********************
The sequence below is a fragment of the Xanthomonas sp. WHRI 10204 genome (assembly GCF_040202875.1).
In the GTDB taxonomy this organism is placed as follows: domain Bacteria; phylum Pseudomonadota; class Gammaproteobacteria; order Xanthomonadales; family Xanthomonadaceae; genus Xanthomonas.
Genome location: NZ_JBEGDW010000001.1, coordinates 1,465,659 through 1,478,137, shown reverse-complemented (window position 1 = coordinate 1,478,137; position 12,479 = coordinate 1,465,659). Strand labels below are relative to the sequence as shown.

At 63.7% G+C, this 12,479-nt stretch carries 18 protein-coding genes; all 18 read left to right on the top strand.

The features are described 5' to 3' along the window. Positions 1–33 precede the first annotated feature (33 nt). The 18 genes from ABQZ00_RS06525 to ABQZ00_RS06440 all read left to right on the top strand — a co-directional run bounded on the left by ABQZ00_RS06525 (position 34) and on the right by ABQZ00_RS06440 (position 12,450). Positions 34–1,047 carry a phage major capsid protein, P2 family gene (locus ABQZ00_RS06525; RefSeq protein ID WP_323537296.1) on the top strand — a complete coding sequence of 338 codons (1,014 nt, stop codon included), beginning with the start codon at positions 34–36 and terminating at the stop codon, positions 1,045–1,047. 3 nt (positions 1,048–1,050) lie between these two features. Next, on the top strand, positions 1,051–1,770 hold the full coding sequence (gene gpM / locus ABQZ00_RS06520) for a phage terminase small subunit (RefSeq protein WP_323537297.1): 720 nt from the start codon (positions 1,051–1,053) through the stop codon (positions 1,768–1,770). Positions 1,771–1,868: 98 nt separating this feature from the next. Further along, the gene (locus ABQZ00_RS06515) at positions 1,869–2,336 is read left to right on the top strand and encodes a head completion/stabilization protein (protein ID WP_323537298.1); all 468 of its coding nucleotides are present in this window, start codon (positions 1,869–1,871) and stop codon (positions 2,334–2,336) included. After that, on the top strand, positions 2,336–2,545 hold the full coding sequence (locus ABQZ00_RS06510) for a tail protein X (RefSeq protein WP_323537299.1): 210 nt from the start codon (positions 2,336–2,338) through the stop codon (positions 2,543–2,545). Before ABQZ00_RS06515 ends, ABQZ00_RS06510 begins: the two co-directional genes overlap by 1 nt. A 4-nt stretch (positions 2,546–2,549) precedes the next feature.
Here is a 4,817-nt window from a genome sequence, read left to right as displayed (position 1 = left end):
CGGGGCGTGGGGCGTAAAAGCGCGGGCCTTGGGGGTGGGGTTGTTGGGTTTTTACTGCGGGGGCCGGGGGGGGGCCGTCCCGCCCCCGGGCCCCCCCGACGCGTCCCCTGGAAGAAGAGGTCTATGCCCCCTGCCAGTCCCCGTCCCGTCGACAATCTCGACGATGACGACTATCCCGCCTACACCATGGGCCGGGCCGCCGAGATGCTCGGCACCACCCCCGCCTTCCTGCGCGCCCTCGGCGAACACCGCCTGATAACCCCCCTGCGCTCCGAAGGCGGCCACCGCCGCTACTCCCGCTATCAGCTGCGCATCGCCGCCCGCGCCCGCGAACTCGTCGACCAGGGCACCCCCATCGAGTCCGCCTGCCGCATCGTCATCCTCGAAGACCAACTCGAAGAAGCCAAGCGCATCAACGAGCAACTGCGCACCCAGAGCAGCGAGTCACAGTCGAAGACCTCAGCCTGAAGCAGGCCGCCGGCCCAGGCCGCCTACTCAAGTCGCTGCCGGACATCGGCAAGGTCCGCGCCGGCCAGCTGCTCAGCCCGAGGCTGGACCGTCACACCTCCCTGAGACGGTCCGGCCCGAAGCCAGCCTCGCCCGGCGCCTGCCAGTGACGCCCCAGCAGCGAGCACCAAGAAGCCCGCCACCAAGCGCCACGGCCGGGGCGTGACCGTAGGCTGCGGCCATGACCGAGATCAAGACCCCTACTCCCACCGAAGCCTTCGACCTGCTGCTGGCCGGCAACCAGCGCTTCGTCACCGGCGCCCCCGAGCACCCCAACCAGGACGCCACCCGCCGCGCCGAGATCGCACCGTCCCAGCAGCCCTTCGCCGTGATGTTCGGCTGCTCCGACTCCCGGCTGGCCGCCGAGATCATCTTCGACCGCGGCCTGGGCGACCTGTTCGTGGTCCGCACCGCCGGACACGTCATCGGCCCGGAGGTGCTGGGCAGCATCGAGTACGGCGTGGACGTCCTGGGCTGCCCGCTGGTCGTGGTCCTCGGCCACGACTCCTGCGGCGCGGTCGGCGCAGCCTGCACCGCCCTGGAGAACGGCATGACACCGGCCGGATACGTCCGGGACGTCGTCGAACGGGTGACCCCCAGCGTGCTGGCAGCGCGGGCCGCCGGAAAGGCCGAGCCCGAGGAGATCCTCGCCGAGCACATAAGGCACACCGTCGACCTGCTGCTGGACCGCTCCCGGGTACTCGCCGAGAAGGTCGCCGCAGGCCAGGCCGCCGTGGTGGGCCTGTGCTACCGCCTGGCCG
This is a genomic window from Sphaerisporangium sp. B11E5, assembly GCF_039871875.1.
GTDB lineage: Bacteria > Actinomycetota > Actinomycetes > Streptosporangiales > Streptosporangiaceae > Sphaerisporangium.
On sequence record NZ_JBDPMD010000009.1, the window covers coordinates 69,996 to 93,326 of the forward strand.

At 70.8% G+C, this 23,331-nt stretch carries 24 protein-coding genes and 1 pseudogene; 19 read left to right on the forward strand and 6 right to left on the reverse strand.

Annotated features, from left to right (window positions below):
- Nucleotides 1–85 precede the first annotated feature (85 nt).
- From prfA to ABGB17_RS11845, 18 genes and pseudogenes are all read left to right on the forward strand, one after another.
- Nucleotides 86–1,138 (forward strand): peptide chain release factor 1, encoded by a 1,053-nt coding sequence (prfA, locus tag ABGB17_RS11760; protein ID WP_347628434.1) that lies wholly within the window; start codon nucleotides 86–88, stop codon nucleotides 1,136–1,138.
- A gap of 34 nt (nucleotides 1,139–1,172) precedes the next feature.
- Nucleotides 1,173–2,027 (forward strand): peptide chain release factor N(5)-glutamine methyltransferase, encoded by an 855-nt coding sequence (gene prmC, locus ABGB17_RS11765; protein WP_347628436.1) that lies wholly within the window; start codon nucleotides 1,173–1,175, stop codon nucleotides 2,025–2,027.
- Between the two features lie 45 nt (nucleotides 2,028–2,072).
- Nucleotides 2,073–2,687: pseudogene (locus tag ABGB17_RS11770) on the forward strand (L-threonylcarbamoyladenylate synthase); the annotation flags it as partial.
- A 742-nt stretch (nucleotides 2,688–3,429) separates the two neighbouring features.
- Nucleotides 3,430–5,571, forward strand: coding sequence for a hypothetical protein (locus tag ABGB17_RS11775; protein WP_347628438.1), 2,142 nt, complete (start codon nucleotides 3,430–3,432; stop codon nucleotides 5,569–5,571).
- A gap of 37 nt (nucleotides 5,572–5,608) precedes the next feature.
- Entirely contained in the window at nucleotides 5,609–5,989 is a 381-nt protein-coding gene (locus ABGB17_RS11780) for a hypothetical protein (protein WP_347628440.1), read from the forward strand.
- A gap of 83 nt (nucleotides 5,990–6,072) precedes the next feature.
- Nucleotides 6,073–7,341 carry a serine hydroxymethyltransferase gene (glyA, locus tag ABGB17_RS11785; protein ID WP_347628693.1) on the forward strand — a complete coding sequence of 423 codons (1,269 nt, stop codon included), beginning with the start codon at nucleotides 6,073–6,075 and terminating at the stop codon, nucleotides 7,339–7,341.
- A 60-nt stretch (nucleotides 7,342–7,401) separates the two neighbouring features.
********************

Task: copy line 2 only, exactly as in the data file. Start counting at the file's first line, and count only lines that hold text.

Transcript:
In the GTDB taxonomy this organism is placed as follows: domain Bacteria; phylum Pseudomonadota; class Gammaproteobacteria; order Xanthomonadales; family Xanthomonadaceae; genus Xanthomonas.